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Michael Stoff, Director 305 East 23rd St, CLA 2.102, (G3600) Austin, TX 78712-1250 • 512-471-1442

Fall 2005

T C 357 • Race and Race Relations in the Twentieth Century-W

Unique Days Time Location Instructor
42675 W
2:00 PM-5:00 PM
CRD 007B
FOLEY

Course Description

Civil rights struggles, racial conflict, and immigration restriction characterize every decade of U.S. history, which suggests both the strengths and the weaknesses of democratic governance and institutions and the ways in which ordinary citizens have continually sought to deepen and broaden the meaning of democracy. The study of race and civil rights struggles in the U.S., however, is often limited to the African American Civil Rights Movement from the Montgomery bus boycott of 1955 to the passage of the Voting Rights Act in 1965. This course will explore civil rights beyond the usual narrative of the Civil Rights Movement to include race relations, immigration, and civil rights struggles before 1955 and after 1965. We will examine racial conflicts, and civil rights struggles of Latinos, Asian Americans, immigrants, as well as those who opposed laws forbidding interracial marriage. In examining literature at the intersection of race, race relations, immigration, and civil rights, we will consider different methodological approaches, narrative strategies, and source materials that shape the way historians conceptualize race and the meaning of civil rights in twentieth-century U.S.

About the Professor Neil Foley is associate professor of history and American Studies. He received his M.A. and Ph.D. in American Culture in 1990 from the University of Michigan. He also earned an M.A. in English and American literature from Georgetown University and a B.A. in English from the University of Virginia. Professor Foleys teaching interests include race and ethnicity in the U.S.; 20th century racial politics; borderlands history; histories of immigration, civil rights, the American West, and the U.S. South and Southwest; and cultural history. His first book, The White Scourge: Mexicans, Blacks, and Poor Whites in Texas Cotton Culture (Berkeley 1997), examines Texas as a racial crossroads where the U.S. South, with its black-white racial hierarchy, first encountered the Hispanic Southwest, with its Anglo-Mexican racial dyad. In the Texas borderlands between Mexico, the South, and the American West, two racial orders with vastly different historical trajectories came into collision with each other resulting in new racial formations and changes in the ideology of white supremacy. The book won seven awards. He is now writing a book on civil rights struggles in Texas after World War II. Professor Foley took the scenic route to graduate school, having spent 9 years in Europe and Asia before deciding what he wanted to be when he grew up. Right after college he worked on Capitol Hill for a senator for two years, and then he left the country to live on aircraft carriers for two years in the Mediterranean Sea where, as a civilian instructor, he taught Shakespeare classes and American literature to fighter pilots and their crews. Foley enjoys running, research, writing, reading, and even being an administrator (associate dean of Liberal Arts). He has three young daughtersSabina, Bianca, and Sophiaand enjoys being a soccer dad.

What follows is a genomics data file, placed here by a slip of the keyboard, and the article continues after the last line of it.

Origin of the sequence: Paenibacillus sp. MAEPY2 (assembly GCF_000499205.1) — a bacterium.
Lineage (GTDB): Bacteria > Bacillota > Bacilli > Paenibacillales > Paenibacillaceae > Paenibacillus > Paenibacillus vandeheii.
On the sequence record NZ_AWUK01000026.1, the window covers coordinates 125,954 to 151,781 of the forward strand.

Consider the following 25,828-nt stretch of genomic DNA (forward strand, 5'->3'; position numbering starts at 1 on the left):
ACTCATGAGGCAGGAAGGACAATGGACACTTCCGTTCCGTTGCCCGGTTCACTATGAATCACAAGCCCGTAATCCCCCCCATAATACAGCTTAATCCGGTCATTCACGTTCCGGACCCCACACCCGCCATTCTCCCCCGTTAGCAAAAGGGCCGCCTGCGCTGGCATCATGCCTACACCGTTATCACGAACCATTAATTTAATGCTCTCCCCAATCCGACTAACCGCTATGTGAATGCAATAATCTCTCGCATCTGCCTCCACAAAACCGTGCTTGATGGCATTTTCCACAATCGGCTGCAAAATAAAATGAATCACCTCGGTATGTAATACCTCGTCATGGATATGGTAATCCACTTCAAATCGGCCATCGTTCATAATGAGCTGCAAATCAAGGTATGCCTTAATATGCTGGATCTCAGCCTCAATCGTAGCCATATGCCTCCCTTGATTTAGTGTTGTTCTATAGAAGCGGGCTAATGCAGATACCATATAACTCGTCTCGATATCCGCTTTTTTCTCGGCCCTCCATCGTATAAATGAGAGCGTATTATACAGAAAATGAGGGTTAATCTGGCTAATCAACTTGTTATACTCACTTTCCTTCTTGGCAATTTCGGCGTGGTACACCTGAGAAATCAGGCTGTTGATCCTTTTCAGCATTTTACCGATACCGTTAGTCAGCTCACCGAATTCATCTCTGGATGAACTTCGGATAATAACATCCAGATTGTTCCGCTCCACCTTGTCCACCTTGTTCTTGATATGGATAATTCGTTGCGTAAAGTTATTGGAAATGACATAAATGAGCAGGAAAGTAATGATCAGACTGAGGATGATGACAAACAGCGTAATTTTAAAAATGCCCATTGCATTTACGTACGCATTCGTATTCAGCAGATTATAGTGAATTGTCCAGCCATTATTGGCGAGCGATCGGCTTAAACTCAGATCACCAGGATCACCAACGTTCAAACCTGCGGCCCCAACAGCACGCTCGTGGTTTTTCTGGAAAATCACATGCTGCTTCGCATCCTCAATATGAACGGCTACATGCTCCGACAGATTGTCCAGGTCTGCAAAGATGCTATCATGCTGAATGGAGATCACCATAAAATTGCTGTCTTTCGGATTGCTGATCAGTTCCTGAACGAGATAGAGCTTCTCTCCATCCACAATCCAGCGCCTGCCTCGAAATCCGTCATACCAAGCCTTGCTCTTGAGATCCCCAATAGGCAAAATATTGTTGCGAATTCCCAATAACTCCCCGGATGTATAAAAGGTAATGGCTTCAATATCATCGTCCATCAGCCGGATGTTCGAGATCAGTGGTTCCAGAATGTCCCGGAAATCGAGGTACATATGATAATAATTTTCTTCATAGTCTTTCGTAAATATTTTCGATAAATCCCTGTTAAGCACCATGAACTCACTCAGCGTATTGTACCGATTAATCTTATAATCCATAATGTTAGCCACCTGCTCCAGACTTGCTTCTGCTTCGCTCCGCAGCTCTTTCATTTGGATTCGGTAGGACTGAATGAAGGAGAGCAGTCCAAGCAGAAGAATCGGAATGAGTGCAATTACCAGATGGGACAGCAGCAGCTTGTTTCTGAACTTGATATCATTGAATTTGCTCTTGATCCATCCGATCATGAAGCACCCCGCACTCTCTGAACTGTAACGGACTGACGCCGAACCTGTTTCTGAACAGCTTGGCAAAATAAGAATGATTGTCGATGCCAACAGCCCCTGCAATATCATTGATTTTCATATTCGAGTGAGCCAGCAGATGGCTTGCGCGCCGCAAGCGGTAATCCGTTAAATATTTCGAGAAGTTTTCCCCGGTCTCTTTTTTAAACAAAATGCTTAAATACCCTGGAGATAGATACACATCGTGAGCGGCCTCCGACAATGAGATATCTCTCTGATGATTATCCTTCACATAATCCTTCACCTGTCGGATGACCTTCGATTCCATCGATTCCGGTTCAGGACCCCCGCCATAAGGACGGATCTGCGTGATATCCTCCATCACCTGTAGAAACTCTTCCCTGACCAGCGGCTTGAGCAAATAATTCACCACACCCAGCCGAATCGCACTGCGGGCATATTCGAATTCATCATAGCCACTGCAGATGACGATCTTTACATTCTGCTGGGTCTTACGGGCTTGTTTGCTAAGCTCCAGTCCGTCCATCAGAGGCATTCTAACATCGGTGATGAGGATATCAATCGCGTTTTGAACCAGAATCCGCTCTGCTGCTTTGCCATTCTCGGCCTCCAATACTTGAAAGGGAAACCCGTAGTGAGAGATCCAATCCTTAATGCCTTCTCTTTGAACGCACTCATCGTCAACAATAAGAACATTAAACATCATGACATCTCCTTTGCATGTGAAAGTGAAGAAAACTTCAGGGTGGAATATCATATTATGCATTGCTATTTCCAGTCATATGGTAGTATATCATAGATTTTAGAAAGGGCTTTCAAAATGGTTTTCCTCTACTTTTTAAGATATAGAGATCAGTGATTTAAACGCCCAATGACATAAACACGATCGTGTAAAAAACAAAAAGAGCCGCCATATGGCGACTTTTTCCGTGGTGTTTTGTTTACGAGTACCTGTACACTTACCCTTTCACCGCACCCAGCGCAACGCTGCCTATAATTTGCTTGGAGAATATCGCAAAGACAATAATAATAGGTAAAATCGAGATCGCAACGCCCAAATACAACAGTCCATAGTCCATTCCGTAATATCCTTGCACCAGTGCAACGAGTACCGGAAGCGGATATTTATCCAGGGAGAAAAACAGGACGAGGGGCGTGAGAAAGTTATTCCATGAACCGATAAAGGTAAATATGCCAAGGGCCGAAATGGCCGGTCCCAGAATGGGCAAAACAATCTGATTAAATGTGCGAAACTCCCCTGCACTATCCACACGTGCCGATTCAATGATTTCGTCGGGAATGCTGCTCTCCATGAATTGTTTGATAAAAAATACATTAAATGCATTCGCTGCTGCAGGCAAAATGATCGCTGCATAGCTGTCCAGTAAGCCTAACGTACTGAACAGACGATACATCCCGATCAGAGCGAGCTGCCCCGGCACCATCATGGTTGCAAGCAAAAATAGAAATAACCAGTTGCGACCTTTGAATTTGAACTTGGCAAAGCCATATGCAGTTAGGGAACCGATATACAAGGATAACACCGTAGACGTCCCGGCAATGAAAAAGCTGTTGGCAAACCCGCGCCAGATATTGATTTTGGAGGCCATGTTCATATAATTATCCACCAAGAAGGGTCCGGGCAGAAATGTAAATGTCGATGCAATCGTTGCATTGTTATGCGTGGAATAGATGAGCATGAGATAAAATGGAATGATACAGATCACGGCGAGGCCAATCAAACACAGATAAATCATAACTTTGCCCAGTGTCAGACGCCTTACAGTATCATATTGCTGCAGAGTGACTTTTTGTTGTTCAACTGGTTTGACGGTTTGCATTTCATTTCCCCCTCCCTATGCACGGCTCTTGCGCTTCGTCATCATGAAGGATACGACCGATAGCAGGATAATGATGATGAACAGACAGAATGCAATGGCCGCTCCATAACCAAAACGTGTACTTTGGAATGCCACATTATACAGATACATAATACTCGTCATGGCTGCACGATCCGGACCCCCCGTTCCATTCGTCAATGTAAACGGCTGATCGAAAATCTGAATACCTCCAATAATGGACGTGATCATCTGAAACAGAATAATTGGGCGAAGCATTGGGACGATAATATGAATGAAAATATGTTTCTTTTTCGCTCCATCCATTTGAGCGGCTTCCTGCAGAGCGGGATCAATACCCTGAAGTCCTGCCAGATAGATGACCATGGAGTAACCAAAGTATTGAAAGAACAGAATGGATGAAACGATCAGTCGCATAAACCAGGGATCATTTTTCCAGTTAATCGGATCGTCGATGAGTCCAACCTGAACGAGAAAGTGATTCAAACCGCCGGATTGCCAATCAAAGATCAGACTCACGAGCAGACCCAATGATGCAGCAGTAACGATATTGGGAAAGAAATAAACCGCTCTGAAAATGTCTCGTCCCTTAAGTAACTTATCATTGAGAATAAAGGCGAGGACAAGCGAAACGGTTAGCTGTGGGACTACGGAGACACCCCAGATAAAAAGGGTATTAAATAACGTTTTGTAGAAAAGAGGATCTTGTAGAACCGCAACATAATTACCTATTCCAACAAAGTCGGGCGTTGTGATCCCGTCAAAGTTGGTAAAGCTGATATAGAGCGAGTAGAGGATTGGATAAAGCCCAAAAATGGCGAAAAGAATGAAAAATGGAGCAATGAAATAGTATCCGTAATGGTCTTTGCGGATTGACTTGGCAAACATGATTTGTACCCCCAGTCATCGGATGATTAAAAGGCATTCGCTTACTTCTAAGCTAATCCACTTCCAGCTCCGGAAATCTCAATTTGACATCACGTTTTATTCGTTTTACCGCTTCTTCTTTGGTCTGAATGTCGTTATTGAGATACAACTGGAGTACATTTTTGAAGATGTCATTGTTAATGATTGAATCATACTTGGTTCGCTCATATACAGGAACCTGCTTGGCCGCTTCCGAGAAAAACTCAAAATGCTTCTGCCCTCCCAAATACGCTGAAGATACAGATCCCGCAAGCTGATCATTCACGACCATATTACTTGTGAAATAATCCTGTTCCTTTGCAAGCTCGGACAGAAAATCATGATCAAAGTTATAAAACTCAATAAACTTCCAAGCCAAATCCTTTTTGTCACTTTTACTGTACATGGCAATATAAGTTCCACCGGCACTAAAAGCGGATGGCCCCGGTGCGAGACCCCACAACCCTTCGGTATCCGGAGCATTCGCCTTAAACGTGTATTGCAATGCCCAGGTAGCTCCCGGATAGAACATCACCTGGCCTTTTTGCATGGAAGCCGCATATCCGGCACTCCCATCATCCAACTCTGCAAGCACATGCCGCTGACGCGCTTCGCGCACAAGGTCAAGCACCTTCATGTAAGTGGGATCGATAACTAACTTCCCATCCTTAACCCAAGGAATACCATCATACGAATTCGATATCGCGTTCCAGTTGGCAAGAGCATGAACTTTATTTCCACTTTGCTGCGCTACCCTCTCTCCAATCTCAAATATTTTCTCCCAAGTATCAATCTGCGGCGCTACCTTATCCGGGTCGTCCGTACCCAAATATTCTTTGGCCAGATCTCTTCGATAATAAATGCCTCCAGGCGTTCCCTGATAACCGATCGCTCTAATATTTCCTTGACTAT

Grading Policy

This course contains a substantial writing component. Two short papers (5 pages): 40% One long paper (15-20 pages): 40% Oral presentation: 10% Participation/Attendance: 10%

Texts

Gary Gerstle, Race and Nation in the Twentieth Century Gary Okihiro, Margins and Mainstreams: Asians in American History and Culture Mae Ngai, Impossible Subjects: Illegal Aliens and the Making of Modern America Daniel Rodgers, Guarding the Golden Door: American Immigration Policy and Immigrants Since 1882 Ronald Takaki, Double Victory: A Multicultural History of America in World War II Zargosa Vargas, Labor Rights Are Civil Rights Other reading will include articles and federal court cases.

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